a medical imaging contest on cancer detection [GPUCNN8].
Our CNN image scanners were 1000 times faster than previous methods [SCAN]. The significance of these kind of improvements for the health care industry is obvious. Today IBM, Siemens, Google, and many startups are pursuing this approach.

In 2011, we also introduced our deep neural nets to Arcelor Mittal, the world's largest steel producer,
and were able to greatly improve steel defect detection [ST].
To the best of my knowledge, this was the first deep learning breakthrough in heavy industry.
A significant part of modern computer vision is extending our work of 2011, e.g., [DL1-4] and Sec. 19 of [MIR].

A follow up
technical report on DanNet in Feb 2012
summarized some of the recent breakthroughs. In July 2012, DanNet
was also presented at CVPR, the leading computer vision conference [GPUCNN3].
This helped to spread the word in the computer vision community.
As of 2020, the CVPR article was the most cited DanNet paper, albeit not the first [GPUCNN1-3,6].

After DanNet had won 4 image recognition competitions, the similar GPU-accelerated "AlexNet"
won the ImageNet [IM09] 2012 contest [GPUCNN4-5] [R6]. Unlike DanNet,
AlexNet used Christoph v. d. Malsburg's
rectified linear neurons (ReLUs) [CMB] (1973) and a variant of Stephen J. Hanson's stochastic delta rule (1990) called "dropout" [Drop1] [T20].
While both of these techniques helped,
they are not really
required to win vision
contests [GPUCNN5] [R6].
Back then, the only really important CNN-related task was to greatly
accelerate known techniques for training CNNs through GPUs.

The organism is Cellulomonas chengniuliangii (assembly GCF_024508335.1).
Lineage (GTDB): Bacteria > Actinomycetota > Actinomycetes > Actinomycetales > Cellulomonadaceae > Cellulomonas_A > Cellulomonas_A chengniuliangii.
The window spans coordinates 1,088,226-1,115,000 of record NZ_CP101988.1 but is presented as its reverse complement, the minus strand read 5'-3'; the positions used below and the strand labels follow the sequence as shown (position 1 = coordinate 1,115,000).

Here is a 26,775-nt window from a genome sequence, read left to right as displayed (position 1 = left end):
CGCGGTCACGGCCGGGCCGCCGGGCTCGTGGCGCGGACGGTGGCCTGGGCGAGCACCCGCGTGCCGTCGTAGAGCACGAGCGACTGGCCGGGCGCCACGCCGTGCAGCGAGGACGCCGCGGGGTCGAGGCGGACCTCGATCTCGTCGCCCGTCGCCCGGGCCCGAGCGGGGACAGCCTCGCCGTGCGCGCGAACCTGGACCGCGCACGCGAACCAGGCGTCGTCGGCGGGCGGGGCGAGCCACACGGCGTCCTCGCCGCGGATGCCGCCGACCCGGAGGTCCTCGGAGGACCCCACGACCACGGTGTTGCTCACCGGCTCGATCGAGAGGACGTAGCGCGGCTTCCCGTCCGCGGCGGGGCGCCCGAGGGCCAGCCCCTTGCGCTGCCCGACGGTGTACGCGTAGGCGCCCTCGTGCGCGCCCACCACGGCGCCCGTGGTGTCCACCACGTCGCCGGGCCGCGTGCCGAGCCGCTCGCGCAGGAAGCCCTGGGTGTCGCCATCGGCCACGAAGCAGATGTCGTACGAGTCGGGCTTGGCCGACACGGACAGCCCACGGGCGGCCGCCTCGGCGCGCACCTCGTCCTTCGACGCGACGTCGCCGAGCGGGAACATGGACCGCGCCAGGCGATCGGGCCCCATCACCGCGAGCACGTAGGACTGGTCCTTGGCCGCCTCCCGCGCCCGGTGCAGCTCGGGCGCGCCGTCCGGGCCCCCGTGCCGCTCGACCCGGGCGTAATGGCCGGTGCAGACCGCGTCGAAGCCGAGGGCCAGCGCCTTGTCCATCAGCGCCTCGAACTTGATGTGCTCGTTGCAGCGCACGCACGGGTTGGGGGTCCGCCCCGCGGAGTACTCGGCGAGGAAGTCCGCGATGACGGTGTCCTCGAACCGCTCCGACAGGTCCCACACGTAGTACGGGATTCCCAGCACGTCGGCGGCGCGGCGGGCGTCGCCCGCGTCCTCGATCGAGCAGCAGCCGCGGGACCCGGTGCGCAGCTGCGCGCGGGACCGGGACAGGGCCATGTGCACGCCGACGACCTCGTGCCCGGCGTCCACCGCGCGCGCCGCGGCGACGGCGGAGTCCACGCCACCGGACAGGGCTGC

Compare
Sec. XIV
of [T20].

We continued to make CNNs and other neural nets even deeper and better.
Until 2015, deep networks had at most a few tens of layers, e.g., 20-30 layers.
But in May 2015, our
Highway Net
[HW1] [HW3] [HW] [R5]
was the first working extremely deep feedforward neural net with hundreds of layers.
The Highway Net is based on the
LSTM
principle [LSTM1-2] which enables much deeper learning.
Its special case called
"ResNet" [HW2] (the ImageNet 2015 winner of Dec 2015)
is a Highway Net whose gates are always open
(compare [HW] & Sec. 4 of [MIR]).
Highway Nets perform roughly as well as ResNets on ImageNet [HW3].
Highway layers are also often used for natural language processing [HW3]
(compare [MIR] [DEC] [T20]).

The original successes of DanNet required a precise understanding of
the inner workings of GPUs [GPUCNN1-3].
Today, convenient software packages shield the user from such details, and
compute is roughly 100 times cheaper than 10 years ago when
our results set the stage for the
recent decade of deep learning
[DEC].
Many current commercial neural net applications are based on what started in 2011
[DL1-4] [DEC].

##

Acknowledgments

Thanks to several expert reviewers for useful comments. Since science is about self-correction, let me know under *juergen@idsia.ch* if you can spot any remaining error. The contents of this article may be used for educational and non-commercial purposes, including articles for Wikipedia and similar sites. This work is licensed under a Creative Commons Attribution-NonCommercial-ShareAlike 4.0 International License.

##

References

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*

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.